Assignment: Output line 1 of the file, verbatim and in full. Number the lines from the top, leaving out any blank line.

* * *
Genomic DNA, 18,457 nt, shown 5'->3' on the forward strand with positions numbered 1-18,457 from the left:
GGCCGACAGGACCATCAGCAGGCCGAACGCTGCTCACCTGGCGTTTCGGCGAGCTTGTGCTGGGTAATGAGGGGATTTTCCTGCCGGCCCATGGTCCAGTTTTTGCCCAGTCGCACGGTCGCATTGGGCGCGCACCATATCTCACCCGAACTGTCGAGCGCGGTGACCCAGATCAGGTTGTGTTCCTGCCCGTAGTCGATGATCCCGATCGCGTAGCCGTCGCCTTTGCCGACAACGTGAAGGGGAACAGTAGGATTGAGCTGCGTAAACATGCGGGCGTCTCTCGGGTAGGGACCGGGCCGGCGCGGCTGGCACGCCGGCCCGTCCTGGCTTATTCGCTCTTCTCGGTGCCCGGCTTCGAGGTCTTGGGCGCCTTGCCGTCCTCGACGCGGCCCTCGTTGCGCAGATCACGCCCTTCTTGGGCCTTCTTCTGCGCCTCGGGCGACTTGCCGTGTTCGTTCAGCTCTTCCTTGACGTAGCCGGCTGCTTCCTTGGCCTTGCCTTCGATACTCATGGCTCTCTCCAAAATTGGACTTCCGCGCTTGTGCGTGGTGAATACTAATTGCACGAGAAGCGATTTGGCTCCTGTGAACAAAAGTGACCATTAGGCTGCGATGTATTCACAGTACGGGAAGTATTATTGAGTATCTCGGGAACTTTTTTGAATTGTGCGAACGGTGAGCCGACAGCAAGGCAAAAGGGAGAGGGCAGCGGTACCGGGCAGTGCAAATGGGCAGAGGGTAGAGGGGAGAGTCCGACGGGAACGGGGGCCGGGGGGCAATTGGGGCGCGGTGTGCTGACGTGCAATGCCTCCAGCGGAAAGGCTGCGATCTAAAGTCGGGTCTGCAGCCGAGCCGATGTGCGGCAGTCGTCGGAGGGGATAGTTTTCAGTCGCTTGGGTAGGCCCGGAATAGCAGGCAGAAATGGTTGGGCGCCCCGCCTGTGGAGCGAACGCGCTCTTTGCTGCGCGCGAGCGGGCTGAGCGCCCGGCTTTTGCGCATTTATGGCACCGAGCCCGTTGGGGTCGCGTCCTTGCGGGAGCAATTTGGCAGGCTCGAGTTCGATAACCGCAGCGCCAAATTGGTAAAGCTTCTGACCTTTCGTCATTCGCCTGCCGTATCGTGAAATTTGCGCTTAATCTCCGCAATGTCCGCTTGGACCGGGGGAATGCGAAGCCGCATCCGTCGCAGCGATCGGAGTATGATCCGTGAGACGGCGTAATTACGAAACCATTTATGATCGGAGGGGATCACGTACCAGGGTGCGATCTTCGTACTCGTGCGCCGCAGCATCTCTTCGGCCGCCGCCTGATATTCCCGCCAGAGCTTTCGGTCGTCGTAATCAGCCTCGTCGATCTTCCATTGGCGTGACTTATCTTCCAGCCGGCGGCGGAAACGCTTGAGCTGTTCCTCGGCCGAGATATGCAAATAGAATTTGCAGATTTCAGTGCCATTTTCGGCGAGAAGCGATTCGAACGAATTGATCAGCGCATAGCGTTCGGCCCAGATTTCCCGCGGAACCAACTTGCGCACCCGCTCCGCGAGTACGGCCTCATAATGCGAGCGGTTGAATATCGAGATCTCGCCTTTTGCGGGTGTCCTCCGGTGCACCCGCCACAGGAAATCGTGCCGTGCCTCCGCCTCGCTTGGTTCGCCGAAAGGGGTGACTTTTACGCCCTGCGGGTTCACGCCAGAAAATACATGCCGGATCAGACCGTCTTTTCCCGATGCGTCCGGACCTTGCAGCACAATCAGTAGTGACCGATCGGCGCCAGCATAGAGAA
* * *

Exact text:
Genomic DNA, 18,457 nt, shown 5'->3' on the forward strand with positions numbered 1-18,457 from the left: